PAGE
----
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You Ask, I Answer: Salt Substitutes

Posted Jan 13 2010 10:00pm

alsosalt_2089_9549707Thank you so much for all the information you share with us on your blog.  I have learned so much over the past few months.

Last month, after my doctor said my blood pressure was higher than it should be, I followed your advice and kept a record of how much sodium I was eating [on a daily basis].  I definitely need to cut down.

What do you think of salt substitutes?  One of my nieces mentioned I need to be careful since they can cause kidney problems.  Is that true?

– Melody (Last name withheld)
Tucson, AZ

No, it is not true.

Let’s start from the beginning, though.

Most salt substitutes are made from potassium chloride, which taints them with an unpleasant aftertaste.

I have tried various different brands, and the only one that truly does a good job of replicating the flavor of salt is AlsoSalt.

Salt replacers can not only help lower sodium intake, but also increase potassium consumption.

Remember — increasing potassium intake is just as important as lowering sodium consumption to manage — and prevent — hypertension.  Unfortunately, the average American consumers more sodium and less potassium than recommended on a daily basis.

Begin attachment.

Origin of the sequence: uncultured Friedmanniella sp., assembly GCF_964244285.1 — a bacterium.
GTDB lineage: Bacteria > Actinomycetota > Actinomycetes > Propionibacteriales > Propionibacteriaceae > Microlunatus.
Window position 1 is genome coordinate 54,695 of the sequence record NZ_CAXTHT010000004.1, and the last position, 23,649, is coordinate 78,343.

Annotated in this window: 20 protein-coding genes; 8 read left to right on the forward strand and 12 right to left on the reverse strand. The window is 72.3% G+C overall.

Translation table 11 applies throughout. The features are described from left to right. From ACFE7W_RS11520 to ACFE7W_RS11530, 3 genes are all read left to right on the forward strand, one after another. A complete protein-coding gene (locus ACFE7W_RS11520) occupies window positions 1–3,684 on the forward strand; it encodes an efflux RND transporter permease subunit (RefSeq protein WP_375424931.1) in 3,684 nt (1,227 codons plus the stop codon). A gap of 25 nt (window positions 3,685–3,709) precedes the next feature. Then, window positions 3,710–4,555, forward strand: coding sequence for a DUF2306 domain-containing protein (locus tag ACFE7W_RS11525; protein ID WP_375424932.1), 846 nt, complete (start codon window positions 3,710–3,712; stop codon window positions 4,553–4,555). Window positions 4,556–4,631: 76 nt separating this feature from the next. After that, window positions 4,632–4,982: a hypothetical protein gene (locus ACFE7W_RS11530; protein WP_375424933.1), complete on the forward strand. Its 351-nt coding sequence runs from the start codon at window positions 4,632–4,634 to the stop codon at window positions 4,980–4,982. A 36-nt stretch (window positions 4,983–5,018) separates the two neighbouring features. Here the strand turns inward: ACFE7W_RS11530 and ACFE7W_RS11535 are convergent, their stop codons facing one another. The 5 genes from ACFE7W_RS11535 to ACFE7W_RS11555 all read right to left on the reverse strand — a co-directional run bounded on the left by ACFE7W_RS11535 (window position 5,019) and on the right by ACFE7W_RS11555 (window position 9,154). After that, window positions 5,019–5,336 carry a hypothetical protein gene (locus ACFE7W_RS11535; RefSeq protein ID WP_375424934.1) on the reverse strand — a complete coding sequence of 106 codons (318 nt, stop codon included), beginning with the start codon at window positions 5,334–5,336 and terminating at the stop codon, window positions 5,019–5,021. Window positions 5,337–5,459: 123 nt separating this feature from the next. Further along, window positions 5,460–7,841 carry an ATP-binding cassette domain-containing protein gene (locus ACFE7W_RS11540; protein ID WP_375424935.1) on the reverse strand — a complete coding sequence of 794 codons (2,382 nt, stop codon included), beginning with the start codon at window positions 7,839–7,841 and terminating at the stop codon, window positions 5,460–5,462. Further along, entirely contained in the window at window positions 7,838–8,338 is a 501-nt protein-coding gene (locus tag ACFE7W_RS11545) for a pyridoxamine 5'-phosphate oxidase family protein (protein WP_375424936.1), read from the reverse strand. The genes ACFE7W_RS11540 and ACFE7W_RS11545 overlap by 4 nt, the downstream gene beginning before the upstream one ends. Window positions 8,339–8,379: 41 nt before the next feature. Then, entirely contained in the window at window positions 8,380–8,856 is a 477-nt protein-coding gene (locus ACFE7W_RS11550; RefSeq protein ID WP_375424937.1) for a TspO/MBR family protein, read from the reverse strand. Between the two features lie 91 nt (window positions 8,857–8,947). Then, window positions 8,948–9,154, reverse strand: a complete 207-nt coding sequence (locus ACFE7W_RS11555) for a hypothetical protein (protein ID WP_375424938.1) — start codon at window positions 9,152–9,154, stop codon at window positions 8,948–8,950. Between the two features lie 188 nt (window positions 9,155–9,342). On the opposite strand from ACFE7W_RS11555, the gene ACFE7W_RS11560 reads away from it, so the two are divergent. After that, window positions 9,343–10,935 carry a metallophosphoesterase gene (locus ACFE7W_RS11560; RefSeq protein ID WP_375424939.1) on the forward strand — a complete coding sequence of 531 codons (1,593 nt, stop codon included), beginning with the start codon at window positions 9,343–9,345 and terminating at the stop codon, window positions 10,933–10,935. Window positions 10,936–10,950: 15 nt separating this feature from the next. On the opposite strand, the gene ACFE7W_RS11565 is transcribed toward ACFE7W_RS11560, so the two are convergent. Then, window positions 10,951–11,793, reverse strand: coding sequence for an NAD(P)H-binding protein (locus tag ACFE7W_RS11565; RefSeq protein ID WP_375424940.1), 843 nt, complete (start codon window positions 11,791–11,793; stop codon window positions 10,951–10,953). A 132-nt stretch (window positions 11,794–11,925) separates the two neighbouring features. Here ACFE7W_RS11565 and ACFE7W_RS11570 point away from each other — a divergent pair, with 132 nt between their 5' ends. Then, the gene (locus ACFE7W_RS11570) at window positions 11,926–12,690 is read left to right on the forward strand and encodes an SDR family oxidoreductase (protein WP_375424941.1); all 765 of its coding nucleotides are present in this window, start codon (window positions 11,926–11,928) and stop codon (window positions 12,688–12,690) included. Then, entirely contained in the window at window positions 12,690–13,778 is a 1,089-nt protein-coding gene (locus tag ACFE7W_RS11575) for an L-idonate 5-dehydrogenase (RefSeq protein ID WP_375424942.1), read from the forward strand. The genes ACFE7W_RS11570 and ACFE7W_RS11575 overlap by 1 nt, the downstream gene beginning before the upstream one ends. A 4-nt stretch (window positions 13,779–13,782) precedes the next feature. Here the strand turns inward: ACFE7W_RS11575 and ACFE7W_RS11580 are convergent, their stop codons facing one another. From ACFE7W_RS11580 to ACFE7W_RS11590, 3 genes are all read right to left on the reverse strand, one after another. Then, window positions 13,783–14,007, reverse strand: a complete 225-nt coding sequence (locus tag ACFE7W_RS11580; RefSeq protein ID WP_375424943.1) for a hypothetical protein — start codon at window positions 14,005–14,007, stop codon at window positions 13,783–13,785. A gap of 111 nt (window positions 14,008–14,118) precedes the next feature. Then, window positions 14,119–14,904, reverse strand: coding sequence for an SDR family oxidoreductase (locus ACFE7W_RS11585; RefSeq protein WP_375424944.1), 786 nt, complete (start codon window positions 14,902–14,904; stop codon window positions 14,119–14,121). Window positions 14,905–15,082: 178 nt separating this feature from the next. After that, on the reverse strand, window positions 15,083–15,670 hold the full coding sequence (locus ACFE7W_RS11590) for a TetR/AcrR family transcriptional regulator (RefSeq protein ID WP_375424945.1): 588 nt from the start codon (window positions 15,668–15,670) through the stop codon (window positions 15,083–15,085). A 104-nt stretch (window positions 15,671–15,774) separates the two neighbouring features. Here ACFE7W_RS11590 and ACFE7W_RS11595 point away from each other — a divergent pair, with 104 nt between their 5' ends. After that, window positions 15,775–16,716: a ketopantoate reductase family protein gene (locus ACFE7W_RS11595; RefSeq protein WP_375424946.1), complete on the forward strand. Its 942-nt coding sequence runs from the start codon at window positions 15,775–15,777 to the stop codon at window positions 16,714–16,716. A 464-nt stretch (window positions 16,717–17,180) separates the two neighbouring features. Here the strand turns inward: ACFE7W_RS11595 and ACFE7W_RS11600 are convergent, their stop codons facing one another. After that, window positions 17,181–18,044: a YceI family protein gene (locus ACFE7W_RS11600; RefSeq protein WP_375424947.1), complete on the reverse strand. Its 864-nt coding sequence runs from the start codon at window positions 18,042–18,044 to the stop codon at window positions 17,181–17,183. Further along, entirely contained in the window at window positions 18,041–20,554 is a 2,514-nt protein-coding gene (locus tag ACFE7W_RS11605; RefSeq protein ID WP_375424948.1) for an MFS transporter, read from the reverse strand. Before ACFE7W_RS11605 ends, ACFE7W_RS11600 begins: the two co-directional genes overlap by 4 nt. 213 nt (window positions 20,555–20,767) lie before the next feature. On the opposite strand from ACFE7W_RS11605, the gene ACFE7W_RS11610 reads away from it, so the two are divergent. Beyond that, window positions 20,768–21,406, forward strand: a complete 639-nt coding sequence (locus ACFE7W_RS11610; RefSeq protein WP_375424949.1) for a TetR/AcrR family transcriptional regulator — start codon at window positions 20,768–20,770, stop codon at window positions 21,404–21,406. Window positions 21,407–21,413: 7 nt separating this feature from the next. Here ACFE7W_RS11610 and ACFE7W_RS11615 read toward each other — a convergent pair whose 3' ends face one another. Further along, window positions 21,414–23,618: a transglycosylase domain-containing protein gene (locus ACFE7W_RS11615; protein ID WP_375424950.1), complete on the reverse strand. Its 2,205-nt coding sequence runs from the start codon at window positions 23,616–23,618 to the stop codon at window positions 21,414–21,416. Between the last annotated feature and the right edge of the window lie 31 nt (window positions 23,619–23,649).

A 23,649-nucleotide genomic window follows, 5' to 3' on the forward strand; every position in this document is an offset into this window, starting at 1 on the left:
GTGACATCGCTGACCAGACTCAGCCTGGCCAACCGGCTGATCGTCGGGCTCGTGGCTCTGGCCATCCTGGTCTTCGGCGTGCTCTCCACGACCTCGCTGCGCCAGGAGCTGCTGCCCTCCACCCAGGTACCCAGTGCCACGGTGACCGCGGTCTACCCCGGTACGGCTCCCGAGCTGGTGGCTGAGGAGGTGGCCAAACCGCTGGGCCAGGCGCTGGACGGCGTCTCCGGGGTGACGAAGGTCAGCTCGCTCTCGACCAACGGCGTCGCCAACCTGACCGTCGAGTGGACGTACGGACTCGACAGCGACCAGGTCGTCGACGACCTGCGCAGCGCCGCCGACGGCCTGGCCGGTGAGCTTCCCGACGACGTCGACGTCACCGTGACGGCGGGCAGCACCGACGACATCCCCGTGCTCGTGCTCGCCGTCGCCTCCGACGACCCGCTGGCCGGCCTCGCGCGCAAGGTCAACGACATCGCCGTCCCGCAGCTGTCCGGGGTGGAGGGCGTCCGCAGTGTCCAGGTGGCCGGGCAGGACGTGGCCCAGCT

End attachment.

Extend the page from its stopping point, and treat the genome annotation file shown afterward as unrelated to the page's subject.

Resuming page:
There are two concerns with salt substitutes, though.

Anyone diagnosed with kidney or liver disorders (or who is on any sort of medication for those conditions and/or cardiac ones) can NOT consume salt substitutes since the potassium content can have life-threatening consequences.

While healthy individuals can consume these products safely, I still recommend training the palate to get used to flavors other than salt.  Otherwise, you will simply continue to crave foods high in sodium.

I would recommend, for example, replacing half of the salt in a recipe with a salt substitute and then using spices to make up for that other fifty percent.

Spices are a wonderful way to add flavor — as well as health-promoting phytonutrients and antioxidants — to any meal.  Experiment with ground ginger, cumin, curry powder, thyme, rosemary, oregano, paprika, and other delicious varieties.

To clarify your niece’s concerns — salt substitutes do not cause kidney problems.  As stated above, though, they will certainly worsen any existing renal conditions.

I have to say, though, that I doubt the salt shaker is the main culprit of your high sodium consumption.

One of the most effective ways to keep your intake in check is to limit processed foods in your diet and choose whole, minimally processed — or, even better, unprocessed — foods whenever possible.

Keep in mind, too, that while these salt substitutes are high in potassium, you should try to get as much potassium as possible from whole foods.  That way, you will also get fiber, antioxidants, phytonutrients, and many other nutrients (i.e.: magnesium and calcium) that help maintain blood pressure within healthy ranges.

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